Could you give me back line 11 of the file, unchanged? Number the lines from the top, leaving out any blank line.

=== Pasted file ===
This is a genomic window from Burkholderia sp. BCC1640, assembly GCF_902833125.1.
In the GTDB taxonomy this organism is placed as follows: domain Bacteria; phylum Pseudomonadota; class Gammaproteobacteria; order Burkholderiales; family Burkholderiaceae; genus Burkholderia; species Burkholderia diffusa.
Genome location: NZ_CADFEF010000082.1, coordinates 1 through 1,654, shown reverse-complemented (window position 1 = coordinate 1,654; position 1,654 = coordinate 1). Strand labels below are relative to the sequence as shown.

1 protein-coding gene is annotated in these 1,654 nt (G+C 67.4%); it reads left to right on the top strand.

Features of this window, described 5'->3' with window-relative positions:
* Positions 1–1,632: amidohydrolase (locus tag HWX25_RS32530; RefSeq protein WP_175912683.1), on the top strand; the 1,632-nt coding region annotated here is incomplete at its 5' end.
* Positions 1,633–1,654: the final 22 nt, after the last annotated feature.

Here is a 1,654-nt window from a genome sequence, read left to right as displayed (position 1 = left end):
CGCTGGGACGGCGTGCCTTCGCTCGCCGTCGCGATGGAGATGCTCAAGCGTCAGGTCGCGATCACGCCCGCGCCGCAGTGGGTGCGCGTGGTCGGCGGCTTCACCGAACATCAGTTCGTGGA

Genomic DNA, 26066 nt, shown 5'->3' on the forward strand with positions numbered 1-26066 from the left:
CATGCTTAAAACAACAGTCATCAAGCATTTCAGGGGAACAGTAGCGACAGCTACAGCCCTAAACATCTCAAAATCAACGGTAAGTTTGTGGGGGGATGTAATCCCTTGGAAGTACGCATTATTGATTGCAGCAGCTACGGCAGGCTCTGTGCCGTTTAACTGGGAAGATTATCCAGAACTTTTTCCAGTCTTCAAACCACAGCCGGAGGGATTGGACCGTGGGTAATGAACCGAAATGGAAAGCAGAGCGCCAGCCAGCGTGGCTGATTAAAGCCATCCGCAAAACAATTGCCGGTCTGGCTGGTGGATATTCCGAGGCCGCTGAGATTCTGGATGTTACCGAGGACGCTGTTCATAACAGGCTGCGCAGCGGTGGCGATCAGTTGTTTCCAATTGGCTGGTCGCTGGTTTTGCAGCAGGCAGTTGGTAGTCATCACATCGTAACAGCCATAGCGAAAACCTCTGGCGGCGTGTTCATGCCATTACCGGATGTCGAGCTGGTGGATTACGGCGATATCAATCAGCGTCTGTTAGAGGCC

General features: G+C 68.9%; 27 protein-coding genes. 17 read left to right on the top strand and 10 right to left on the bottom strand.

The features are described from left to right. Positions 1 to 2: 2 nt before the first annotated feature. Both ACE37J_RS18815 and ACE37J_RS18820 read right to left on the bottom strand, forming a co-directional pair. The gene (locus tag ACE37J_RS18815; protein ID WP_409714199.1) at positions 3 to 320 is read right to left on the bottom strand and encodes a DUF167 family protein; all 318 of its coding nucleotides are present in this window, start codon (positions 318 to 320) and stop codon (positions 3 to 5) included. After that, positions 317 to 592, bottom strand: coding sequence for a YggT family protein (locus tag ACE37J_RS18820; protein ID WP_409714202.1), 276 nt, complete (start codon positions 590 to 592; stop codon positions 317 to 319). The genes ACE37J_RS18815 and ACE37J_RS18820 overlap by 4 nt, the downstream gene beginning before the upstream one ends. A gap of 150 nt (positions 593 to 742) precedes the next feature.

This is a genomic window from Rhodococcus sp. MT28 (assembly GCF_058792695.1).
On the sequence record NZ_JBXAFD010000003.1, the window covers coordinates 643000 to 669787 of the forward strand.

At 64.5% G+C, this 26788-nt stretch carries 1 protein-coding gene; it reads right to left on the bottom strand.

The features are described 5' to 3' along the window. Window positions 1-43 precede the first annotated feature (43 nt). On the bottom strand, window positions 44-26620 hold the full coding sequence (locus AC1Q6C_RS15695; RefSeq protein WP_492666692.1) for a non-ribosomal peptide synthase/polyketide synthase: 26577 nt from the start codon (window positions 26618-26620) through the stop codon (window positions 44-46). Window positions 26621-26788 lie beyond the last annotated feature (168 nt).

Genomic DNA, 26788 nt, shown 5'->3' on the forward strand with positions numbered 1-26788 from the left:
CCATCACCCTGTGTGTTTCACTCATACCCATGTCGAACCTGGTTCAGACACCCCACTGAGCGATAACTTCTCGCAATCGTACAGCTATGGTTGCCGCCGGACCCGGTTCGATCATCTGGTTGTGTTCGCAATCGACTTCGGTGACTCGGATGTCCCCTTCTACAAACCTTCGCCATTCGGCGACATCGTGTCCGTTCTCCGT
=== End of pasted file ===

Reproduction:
CATGCTTAAAACAACAGTCATCAAGCATTTCAGGGGAACAGTAGCGACAGCTACAGCCCTAAACATCTCAAAATCAACGGTAAGTTTGTGGGGGGATGTAATCCCTTGGAAGTACGCATTATTGATTGCAGCAGCTACGGCAGGCTCTGTGCCGTTTAACTGGGAAGATTATCCAGAACTTTTTCCAGTCTTCAAACCACAGCCGGAGGGATTGGACCGTGGGTAATGAACCGAAATGGAAAGCAGAGCGCCAGCCAGCGTGGCTGATTAAAGCCATCCGCAAAACAATTGCCGGTCTGGCTGGTGGATATTCCGAGGCCGCTGAGATTCTGGATGTTACCGAGGACGCTGTTCATAACAGGCTGCGCAGCGGTGGCGATCAGTTGTTTCCAATTGGCTGGTCGCTGGTTTTGCAGCAGGCAGTTGGTAGTCATCACATCGTAACAGCCATAGCGAAAACCTCTGGCGGCGTGTTCATGCCATTACCGGATGTCGAGCTGGTGGATTACGGCGATATCAATCAGCGTCTGTTAGAGGCC